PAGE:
In England and Wales, police detaining fewer people displaying mental illness
Date : June 06, 2015
Physicians for Criminal Justice Reform CORE ISSUE: Decriminalization of mental health and addictive disorders.
People displaying mental health problems in public were held in police cells on more than 4,500 occasions in the last year, a fall of almost a third compared with the previous year, figures show.
Police custody was used to accommodate individuals held under section 136 of the Mental Health Act 4,537 times in 2014/15, down from 6,667 times, according to data collected from police forces in England and Wales.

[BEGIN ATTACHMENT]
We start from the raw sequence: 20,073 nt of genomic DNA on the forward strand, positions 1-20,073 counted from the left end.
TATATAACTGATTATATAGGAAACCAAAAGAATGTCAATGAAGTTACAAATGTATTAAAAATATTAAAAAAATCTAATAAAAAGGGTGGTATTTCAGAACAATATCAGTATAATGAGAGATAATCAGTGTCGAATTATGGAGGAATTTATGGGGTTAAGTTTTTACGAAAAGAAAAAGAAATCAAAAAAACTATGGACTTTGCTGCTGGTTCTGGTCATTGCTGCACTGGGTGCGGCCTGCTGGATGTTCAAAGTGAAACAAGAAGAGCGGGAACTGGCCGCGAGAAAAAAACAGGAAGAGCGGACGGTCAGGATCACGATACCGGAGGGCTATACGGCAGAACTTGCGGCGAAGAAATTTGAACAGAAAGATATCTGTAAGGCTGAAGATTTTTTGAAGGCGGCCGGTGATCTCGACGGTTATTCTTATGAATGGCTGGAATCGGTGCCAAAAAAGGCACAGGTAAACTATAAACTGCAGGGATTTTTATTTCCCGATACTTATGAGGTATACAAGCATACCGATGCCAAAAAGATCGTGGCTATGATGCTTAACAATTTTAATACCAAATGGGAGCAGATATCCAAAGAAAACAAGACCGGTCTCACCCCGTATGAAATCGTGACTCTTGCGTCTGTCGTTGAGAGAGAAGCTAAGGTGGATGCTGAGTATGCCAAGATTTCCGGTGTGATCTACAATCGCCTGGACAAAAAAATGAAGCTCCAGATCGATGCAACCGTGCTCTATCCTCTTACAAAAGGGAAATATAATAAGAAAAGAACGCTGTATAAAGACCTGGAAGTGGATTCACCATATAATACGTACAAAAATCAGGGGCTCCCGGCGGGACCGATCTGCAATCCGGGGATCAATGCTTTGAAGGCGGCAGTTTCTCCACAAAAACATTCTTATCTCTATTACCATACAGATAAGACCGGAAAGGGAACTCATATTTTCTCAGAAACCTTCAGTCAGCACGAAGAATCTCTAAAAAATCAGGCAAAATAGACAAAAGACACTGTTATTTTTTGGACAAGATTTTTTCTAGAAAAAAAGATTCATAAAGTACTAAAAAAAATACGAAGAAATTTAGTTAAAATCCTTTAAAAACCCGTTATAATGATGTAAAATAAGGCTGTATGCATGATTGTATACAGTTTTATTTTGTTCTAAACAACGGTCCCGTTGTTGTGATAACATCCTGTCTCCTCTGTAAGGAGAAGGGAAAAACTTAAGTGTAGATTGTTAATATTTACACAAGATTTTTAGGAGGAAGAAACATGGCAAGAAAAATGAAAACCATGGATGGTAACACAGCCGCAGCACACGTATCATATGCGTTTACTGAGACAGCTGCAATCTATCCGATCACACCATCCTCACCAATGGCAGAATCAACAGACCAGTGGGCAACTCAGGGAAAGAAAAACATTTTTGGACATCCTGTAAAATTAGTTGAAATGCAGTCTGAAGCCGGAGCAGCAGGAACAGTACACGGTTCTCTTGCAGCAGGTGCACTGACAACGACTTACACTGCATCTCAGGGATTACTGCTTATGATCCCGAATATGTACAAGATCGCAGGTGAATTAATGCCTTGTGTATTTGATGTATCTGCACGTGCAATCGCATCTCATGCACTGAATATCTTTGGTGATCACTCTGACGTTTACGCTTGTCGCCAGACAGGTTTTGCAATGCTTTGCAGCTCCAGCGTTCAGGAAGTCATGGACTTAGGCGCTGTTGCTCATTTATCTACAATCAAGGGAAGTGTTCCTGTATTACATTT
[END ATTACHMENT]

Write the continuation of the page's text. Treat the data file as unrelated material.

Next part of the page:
Last month the home secretary, Theresa May, announced a crackdown on the practice, telling police officers at their annual conference in Bournemouth: “Nobody wins when the police are sent to look after people suffering from mental health problems. Vulnerable people don’t get the care they need and deserve, and the police can’t get on with the job they are trained to do.”
Section 136 allows police to take people to a place of safety when they are in a public place. They can do this if they think the person has a mental illness and is in need of care.
The number of times people aged under 18 were taken to police custody under section 136 fell from 256 to 161, a 37% reduction, and the total use of the rule by police fell 11.5% to 23,128.
The declines follow a government announcement that it would legislate to prohibit the use of police cells as “places of safety” for those under 18 and reduce the current 72-hour maximum detention period for adults.
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